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Activists Mckesson, Cobb compare Black Lives Matter, Civil Rights movements Thursday

<p>Activist DeRay Mckesson spoke about the Black Lives Matter movement at two events hosted by the Black Student Alliance Thursday.</p>

Activist DeRay Mckesson spoke about the Black Lives Matter movement at two events hosted by the Black Student Alliance Thursday.

The first of two Thursday events featuring activist and educator DeRay Mckesson focused on the tensions and similarities between the current Black Lives Matter movement and the Civil Rights movement of the 1950s and 60s.

Mark Anthony Neal, professor of African and African American studies, moderated the discussion—"Generations: The Timeless Fight for Equality"—between Mckesson and Charlie Cobb, Duke activist-in-residence of the Student Nonviolent Coordinating Committee legacy project. The discussion was the first event of the day hosted by the Black Student Alliance, with the second being a Real Talk event in the evening. BSA President Henry Washington, a junior, introduced the speakers and outlined the goals for the event.

“We wanted to be able to talk about the tensions and the overlaps between the work of the Civil Rights movement and the work of Black Lives Matter,” Washington said.

The initial discussion centered on the different forms of representation that activist movements can take. Much of the dialogue about the Black Lives Matter movement has taken place on social media—the iconic hashtag of the movement is unique to the social media outlet Twitter.

Neal compared the Civil Rights movement to “analog” activism while noting that the Black Lives Matter movement is “quite literally a digital movement.”

Despite the different channels of activism, the motivations for joining activist movements have not changed much, Cobb explained.

“People engage in activism because something triggers the activist in them,” he said, highlighting that for Black Lives Matter, the trigger was police brutality against black men—whereas the Civil Rights movement was triggered by segregation.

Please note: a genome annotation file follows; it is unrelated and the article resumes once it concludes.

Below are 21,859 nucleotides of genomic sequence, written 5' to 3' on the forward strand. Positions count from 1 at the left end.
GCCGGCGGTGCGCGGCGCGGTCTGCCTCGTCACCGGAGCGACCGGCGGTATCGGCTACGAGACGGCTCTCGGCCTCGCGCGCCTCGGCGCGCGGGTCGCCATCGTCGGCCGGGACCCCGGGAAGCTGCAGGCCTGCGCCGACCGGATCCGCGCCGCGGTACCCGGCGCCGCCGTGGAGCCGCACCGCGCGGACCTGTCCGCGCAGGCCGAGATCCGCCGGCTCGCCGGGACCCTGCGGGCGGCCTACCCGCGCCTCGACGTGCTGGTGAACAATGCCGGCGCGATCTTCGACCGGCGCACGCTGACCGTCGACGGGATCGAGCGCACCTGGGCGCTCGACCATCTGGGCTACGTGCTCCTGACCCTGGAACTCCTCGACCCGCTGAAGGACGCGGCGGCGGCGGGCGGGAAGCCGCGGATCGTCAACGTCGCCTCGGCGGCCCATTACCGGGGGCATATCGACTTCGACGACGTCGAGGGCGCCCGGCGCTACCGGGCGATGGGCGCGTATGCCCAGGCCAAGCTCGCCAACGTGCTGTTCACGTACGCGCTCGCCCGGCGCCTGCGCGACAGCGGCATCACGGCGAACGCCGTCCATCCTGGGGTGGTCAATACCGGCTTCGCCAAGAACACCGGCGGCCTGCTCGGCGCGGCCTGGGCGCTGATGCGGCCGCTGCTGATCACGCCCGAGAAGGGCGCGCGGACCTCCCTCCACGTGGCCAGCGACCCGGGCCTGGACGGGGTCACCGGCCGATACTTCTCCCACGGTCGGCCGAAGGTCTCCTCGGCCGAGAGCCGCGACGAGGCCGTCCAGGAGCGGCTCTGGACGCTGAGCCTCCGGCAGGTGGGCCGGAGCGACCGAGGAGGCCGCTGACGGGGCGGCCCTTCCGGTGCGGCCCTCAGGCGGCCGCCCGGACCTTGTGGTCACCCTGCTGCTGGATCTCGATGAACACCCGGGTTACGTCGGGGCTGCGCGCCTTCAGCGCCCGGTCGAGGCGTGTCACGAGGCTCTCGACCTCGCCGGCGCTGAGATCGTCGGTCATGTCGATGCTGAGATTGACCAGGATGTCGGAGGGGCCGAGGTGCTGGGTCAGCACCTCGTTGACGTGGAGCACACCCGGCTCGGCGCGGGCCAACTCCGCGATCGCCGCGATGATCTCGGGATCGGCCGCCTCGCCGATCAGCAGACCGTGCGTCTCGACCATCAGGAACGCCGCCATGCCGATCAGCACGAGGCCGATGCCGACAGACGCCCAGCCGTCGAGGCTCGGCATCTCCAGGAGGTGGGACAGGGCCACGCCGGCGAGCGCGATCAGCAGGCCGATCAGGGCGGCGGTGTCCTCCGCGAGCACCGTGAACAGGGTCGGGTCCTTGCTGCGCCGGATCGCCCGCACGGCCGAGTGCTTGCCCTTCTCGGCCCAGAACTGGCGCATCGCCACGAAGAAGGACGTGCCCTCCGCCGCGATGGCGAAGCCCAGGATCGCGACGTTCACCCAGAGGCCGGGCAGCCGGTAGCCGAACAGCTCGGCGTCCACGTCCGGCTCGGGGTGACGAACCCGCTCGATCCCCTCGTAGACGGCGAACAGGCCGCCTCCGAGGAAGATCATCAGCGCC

Mckesson said for him, activism started with his work as an educator, noting the he began his career in the school systems both as a teacher and an administrator at the hiring level.

The events in Ferguson, Mo., last Fall after Michael Brown's death were what spurred Mckesson to take on a more active role in the Black Lives Matter movement.

“It was in the moment that I got tear-gassed [in Missouri] that I realized this is not the America I know, and I am willing to do whatever I have to do to fight to get that America back,” he said.

It took seeing that no one was coming to stop the atrocities in Ferguson that made the movement so powerful because it meant that any progress had to be entirely from the ground up, Mckesson explained.

This realization also prompted Mckesson to leave his job in the school system to make a more permanent impact on the movements he was a part of.

“I am not any more free when I make $110,000 than I was when I made $45,000,” Mckesson said, explaining that working toward a goal of equality was far more fulfilling for him than any salary could be.

Cobb and Mckesson also compared the ways in which the activist movements spread their messages.

For Mckesson, social media is a way of communicating with others in the movement outside of the oppressive systems that limit their communication.

He explained that without Twitter, it would have been easy for people to deny that there was a movement going on in Ferguson, especially because of the no-fly zone.

“It was illegal to stand still, so we had to march. We had to keep moving.” Mckesson said.

Although digital social media was decades away from being created during the Civil Rights movement, Cobb explained that there were still ways of utilizing media to widen nets of communication.

“Our social media was the newspapers and the television.” Cobb said, highlighting specifically the role of black newspapers.

Although there are similarities in how activists in both movements communicated their thoughts, with social media, activists have more direct control of the message they send and no longer need to rely on reporters, Mckesson noted.

“We became our own storytellers,” he said.

Neal said that many consider Black Lives Matter to be a “leaderless movement” and because the media looks for one figure to turn to when covering impactful social movements, the media is unsure how to deal with a space without a leader.

This can lead to difficulties in streamlining the message of the Black Lives Matter movement, Mckesson explained, noting that there are difficulties that come with managing the message of the media with any activism movement.

Much of the criticism levied against Black Lives Matter activists from older and more established activists from previous movements is an exact reflection of the criticism that was once levied against them, Cobb said.

He noted that one of the biggest things supporters of the Civil Rights Movement had to learn was that the issues of racism in America were entirely systemic. Despite the successes of the movement, the institutions in the country still facilitate White supremacy, he said.

“That system is still there, grinding people down,” Cobb said.

The event concluded with questions from the audience.

“This is a wonderful opportunity to have the kind of generational dialogue that because of the wonders of technology we don’t always have the opportunity to have,” Neal said.

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